NEW DELHI: The luxury goods market is set to enjoy substantial growth in India over the next five years, and is also expected to attract further investment from major global brands over this period.

According to figures from Technopak Advisors, the consultancy, the premium goods industry in the Asian nation is currently worth around $3 billion (€2.2bn; £2.0bn) a year.

Looking forward, the company predicted that this total will expand by between 25% and 30% on an annual basis from 2010 to 2015.

Rising levels of wealth, improved retail opportunities and the heightened appeal of "aspirational" products will be the primary contributors to this trend, it added.

"Brands from the western world have been eyeing the Indian market for quite some time, mainly for two reasons," said Arvind Singhal, the chairman of Technopak.

"First, India has the fastest-growing population of millionaires in the world. Second, brands are starting to focus on new pockets like India, where a multitude of cultures, languages, festivals and tastes give it a flamboyant nature."

Armani, Burberry, Noraletto and Raymond Wiel are among the high-end specialists that have established a presence in India, albeit through joint ventures, as required by government regulations.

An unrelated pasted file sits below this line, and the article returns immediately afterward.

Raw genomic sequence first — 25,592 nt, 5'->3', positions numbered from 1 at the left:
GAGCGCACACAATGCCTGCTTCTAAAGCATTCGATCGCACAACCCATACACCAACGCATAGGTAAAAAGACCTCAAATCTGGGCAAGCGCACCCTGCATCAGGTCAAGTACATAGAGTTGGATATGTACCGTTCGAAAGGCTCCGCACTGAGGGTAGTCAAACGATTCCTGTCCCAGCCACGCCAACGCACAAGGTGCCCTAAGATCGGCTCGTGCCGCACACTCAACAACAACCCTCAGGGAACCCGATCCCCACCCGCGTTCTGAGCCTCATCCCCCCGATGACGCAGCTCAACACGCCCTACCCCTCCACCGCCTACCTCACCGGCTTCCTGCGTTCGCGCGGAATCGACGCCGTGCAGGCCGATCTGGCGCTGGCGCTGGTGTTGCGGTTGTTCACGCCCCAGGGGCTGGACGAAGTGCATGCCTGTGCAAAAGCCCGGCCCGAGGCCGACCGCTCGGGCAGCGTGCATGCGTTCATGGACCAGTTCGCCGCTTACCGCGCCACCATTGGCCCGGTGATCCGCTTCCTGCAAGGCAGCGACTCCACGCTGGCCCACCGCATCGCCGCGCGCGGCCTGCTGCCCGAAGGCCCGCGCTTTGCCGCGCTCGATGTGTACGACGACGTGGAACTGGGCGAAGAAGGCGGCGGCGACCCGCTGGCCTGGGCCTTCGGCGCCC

Cartier, the jeweller and watchmaker, entered the country in 2008, and has recently announced plans to increase the size of its distribution network.

"India is a very important region and its culture, very influential in art and jewellery. The country is very promising and we are looking to further expand our distribution network," said Louis Ferla, managing director of the French firm's local arm.

While agreeing with Singhal's assessment that the rapidly-developing nation is one of the "fastest-growing millionaires' economies," Ferla also sounded a note of caution.

"Consumers have started recognising the need for luxury goods and services," he said. "However, the luxury market in India is still in its nascent stage and requires careful strategies to enter and sustain."

Last year, Bain & Co forecast sales in the Indian premium goods segment would climb by 25% a year going forward, albeit from a low base, as the country delivers just 0.4% of global returns at present.

McKinsey has also previously reported that there are some 1.5 million households in the country which can realistically afford to make this kind of purchase.

Data sourced from Business Standard; additional content by Warc staff